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Thornton leaves calm exterior on the beach
On land, Trevor Thornton is a soft-spoken, easygoing 17-year-old. But once he is in the water, everything changes.
"He's probably one of the most mellow people on land you will ever meet, but when surfing a contest, he is like a tiger and really tries to control the heat," Thornton's father, Rich Thornton, said. "His whole demeanor changes to a very aggressive one."
Trevor Thornton positions himself among the other surfers to ensure that he gets the best waves in the heat. But just three years ago, his aggressiveness wasn't so successful; he was ranked 54th in the NSSA Southwest Conference for juniors.
"There's sometimes where I wanted to stop, but I wasn't serious," Thornton said. "I like competing and everyone likes winning. It feels good."
Thornton continued to work hard and practice often, all while he grew into his body, a huge advantage according to Ian Cairns, his Team USA coach.
"Sometimes big or tall lanky guys like Trevor have good leverage to high performance moves," Cairns said. "I think he has grown bigger, got more powerful; he's got really good arc in his turns."
Thornton has propelled himself to a No. 2 ranking in the Southwest Conference men's open division going into the final competition of the season: the NSSA Open Championships at Huntington Beach that are underway and conclude Tuesday. One reason behind his success can be summed up in his favorite part aspect of surfing.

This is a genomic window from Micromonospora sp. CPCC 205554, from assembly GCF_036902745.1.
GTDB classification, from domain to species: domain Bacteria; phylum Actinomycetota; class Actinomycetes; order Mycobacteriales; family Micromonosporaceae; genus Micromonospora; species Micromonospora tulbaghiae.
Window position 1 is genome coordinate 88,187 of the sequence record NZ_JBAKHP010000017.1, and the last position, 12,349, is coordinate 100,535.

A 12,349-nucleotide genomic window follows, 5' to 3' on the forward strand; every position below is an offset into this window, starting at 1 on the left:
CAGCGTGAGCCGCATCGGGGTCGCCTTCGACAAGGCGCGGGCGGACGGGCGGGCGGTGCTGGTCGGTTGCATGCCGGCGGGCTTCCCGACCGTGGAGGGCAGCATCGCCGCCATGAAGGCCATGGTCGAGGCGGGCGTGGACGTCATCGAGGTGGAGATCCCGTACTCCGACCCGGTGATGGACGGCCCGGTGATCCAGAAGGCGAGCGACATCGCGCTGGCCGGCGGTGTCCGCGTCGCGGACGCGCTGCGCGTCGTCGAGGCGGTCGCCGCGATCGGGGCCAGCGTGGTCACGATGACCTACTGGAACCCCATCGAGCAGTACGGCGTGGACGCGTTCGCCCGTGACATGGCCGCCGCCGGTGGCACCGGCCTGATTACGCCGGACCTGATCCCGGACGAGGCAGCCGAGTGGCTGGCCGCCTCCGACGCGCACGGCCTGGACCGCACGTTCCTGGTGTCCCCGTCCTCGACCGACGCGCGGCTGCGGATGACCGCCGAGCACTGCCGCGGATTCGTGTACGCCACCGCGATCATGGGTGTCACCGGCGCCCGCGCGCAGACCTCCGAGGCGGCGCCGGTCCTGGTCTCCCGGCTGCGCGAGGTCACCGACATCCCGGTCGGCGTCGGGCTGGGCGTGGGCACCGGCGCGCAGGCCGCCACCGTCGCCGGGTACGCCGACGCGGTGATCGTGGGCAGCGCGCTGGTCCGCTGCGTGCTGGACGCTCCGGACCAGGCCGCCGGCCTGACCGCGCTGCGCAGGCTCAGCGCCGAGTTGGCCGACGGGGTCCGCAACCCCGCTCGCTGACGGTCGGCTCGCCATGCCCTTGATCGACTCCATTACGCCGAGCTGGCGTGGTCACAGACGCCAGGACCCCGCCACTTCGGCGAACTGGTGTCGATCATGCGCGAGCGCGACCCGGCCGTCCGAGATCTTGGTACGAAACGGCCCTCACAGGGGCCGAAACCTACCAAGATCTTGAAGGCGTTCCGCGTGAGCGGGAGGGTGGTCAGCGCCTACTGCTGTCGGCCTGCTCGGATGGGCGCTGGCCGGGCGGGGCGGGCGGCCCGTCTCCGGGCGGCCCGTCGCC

"I like that you can't really perfect it ever," Thornton said. "It's something that you always need to work on and you can always get better."
And better he has gotten. Earlier in June, Trevor won the NSSA National Interscholastic Championship in the high school men's division at Salt Creek.
"It's been a long road and I think most of it has been built by him being willing to go train two nights a week and being willing to go work with a surf coach and practice every day and just work really hard," Richard Thornton said.
Besides physical improvements, Thornton is also growing as a surfer by working on his mental game. Cairns said he is working on confidence to not wipe out and with confidence will come the ability to land his "high-value moves."
"Trevor has high performance moves and he has big moves, and he has grown into his body," Cairns said. "The next step is to work on 100 percent landing of those major maneuvers and 100 percent completion of all really good waves he rides."
A year from his high school graduation, Thornton is willing to take the next step in hopes of becoming a professional surfer.
"That would be the goal, I want to go travel and try and do that and that would be my career choice if I could choose that," he said.
Even when discussing his dream career, Thornton keeps a calm to his voice and saves his excitement and energy for when he is in the water.
"Hopefully I can win this weekend too, that would pretty much be the overall goal, but I think it would be good even to make the final and just do my best," he said.